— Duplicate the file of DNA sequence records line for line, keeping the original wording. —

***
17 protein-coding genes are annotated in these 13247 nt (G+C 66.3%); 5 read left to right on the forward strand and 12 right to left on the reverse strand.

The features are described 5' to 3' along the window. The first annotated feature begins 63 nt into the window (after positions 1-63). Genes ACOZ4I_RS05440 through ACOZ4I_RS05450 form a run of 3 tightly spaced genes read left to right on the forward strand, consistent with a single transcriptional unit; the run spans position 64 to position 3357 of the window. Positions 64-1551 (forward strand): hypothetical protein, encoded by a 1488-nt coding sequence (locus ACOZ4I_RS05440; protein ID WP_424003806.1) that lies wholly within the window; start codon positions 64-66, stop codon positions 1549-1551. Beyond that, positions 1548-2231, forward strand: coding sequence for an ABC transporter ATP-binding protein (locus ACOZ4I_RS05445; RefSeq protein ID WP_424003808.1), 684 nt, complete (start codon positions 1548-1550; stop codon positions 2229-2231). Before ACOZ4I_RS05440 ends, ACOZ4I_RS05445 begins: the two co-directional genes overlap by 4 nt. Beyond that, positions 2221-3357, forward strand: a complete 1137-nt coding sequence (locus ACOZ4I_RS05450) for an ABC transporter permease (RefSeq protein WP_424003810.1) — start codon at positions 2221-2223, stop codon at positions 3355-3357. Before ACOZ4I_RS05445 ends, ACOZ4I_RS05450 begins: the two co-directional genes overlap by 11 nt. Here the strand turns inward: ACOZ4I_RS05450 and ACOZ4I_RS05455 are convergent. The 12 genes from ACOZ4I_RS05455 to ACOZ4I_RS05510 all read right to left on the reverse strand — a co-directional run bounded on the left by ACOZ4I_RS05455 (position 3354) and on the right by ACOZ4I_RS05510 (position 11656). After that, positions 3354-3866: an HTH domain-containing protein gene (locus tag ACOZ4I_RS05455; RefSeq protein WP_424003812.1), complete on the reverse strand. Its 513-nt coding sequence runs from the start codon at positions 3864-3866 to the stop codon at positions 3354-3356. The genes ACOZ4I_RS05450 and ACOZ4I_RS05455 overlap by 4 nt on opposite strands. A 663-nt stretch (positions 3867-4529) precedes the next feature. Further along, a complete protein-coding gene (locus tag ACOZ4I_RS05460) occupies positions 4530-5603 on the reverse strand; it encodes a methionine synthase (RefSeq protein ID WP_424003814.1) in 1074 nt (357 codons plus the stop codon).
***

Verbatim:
17 protein-coding genes are annotated in these 13247 nt (G+C 66.3%); 5 read left to right on the forward strand and 12 right to left on the reverse strand.

The features are described 5' to 3' along the window. The first annotated feature begins 63 nt into the window (after positions 1-63). Genes ACOZ4I_RS05440 through ACOZ4I_RS05450 form a run of 3 tightly spaced genes read left to right on the forward strand, consistent with a single transcriptional unit; the run spans position 64 to position 3357 of the window. Positions 64-1551 (forward strand): hypothetical protein, encoded by a 1488-nt coding sequence (locus ACOZ4I_RS05440; protein ID WP_424003806.1) that lies wholly within the window; start codon positions 64-66, stop codon positions 1549-1551. Beyond that, positions 1548-2231, forward strand: coding sequence for an ABC transporter ATP-binding protein (locus ACOZ4I_RS05445; RefSeq protein ID WP_424003808.1), 684 nt, complete (start codon positions 1548-1550; stop codon positions 2229-2231). Before ACOZ4I_RS05440 ends, ACOZ4I_RS05445 begins: the two co-directional genes overlap by 4 nt. Beyond that, positions 2221-3357, forward strand: a complete 1137-nt coding sequence (locus ACOZ4I_RS05450) for an ABC transporter permease (RefSeq protein WP_424003810.1) — start codon at positions 2221-2223, stop codon at positions 3355-3357. Before ACOZ4I_RS05445 ends, ACOZ4I_RS05450 begins: the two co-directional genes overlap by 11 nt. Here the strand turns inward: ACOZ4I_RS05450 and ACOZ4I_RS05455 are convergent. The 12 genes from ACOZ4I_RS05455 to ACOZ4I_RS05510 all read right to left on the reverse strand — a co-directional run bounded on the left by ACOZ4I_RS05455 (position 3354) and on the right by ACOZ4I_RS05510 (position 11656). After that, positions 3354-3866: an HTH domain-containing protein gene (locus tag ACOZ4I_RS05455; RefSeq protein WP_424003812.1), complete on the reverse strand. Its 513-nt coding sequence runs from the start codon at positions 3864-3866 to the stop codon at positions 3354-3356. The genes ACOZ4I_RS05450 and ACOZ4I_RS05455 overlap by 4 nt on opposite strands. A 663-nt stretch (positions 3867-4529) precedes the next feature. Further along, a complete protein-coding gene (locus tag ACOZ4I_RS05460) occupies positions 4530-5603 on the reverse strand; it encodes a methionine synthase (RefSeq protein ID WP_424003814.1) in 1074 nt (357 codons plus the stop codon).